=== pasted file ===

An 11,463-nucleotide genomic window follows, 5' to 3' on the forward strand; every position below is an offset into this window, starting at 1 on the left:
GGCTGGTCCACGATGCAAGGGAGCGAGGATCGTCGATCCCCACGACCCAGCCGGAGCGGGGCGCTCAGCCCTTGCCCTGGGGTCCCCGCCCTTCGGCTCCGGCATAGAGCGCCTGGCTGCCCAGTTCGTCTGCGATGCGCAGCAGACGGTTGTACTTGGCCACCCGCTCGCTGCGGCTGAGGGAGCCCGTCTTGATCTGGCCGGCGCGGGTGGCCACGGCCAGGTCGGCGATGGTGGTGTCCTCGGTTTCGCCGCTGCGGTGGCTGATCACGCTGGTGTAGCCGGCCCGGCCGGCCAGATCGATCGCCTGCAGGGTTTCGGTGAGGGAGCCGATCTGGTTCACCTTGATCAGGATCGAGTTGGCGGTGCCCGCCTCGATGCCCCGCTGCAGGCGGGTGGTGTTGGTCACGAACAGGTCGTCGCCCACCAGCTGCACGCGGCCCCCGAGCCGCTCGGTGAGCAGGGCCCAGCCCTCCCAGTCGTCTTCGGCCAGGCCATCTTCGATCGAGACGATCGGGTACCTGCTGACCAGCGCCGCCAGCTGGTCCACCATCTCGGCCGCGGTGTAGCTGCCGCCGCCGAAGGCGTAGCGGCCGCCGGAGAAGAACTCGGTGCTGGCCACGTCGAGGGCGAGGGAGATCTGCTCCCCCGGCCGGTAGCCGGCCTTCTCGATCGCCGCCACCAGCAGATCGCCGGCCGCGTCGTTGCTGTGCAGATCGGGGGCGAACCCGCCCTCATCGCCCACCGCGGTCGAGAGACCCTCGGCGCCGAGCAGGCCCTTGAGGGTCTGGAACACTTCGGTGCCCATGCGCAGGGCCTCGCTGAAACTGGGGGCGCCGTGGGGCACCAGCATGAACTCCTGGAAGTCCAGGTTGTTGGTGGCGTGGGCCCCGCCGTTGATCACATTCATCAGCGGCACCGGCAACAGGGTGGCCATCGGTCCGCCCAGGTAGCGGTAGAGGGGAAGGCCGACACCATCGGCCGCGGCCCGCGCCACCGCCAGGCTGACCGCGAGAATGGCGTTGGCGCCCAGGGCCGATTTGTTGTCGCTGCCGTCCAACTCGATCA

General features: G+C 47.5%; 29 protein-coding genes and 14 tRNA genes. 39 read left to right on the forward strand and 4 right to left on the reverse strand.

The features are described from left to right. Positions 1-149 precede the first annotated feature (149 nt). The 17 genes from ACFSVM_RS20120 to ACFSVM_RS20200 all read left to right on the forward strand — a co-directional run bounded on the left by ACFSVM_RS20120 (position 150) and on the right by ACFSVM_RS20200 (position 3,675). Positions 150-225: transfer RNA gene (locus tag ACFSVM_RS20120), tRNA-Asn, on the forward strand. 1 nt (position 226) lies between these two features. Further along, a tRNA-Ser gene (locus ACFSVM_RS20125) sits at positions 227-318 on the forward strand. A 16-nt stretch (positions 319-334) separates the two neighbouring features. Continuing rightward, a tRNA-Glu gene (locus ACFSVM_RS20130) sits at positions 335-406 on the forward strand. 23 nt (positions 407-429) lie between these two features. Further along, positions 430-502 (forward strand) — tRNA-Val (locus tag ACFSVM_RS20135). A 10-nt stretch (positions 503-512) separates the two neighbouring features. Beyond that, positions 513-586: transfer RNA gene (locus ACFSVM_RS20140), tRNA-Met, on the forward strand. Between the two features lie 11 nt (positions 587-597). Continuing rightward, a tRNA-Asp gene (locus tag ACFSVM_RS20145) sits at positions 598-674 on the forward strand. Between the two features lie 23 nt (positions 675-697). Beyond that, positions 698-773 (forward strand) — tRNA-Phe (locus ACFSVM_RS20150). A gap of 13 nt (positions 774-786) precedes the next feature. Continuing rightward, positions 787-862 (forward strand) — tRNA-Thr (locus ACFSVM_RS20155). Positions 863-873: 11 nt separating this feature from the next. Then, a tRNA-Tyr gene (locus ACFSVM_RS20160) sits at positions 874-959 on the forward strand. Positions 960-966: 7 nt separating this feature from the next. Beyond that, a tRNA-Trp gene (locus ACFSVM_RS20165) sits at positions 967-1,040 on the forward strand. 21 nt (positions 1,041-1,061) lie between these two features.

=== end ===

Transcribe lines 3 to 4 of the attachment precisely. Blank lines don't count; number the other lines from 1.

General features: G+C 47.5%; 29 protein-coding genes and 14 tRNA genes. 39 read left to right on the forward strand and 4 right to left on the reverse strand.

The features are described from left to right. Positions 1-149 precede the first annotated feature (149 nt). The 17 genes from ACFSVM_RS20120 to ACFSVM_RS20200 all read left to right on the forward strand — a co-directional run bounded on the left by ACFSVM_RS20120 (position 150) and on the right by ACFSVM_RS20200 (position 3,675). Positions 150-225: transfer RNA gene (locus tag ACFSVM_RS20120), tRNA-Asn, on the forward strand. 1 nt (position 226) lies between these two features. Further along, a tRNA-Ser gene (locus ACFSVM_RS20125) sits at positions 227-318 on the forward strand. A 16-nt stretch (positions 319-334) separates the two neighbouring features. Continuing rightward, a tRNA-Glu gene (locus ACFSVM_RS20130) sits at positions 335-406 on the forward strand. 23 nt (positions 407-429) lie between these two features. Further along, positions 430-502 (forward strand) — tRNA-Val (locus tag ACFSVM_RS20135). A 10-nt stretch (positions 503-512) separates the two neighbouring features. Beyond that, positions 513-586: transfer RNA gene (locus ACFSVM_RS20140), tRNA-Met, on the forward strand. Between the two features lie 11 nt (positions 587-597). Continuing rightward, a tRNA-Asp gene (locus tag ACFSVM_RS20145) sits at positions 598-674 on the forward strand. Between the two features lie 23 nt (positions 675-697). Beyond that, positions 698-773 (forward strand) — tRNA-Phe (locus ACFSVM_RS20150). A gap of 13 nt (positions 774-786) precedes the next feature. Continuing rightward, positions 787-862 (forward strand) — tRNA-Thr (locus ACFSVM_RS20155). Positions 863-873: 11 nt separating this feature from the next. Then, a tRNA-Tyr gene (locus ACFSVM_RS20160) sits at positions 874-959 on the forward strand. Positions 960-966: 7 nt separating this feature from the next. Beyond that, a tRNA-Trp gene (locus ACFSVM_RS20165) sits at positions 967-1,040 on the forward strand. 21 nt (positions 1,041-1,061) lie between these two features.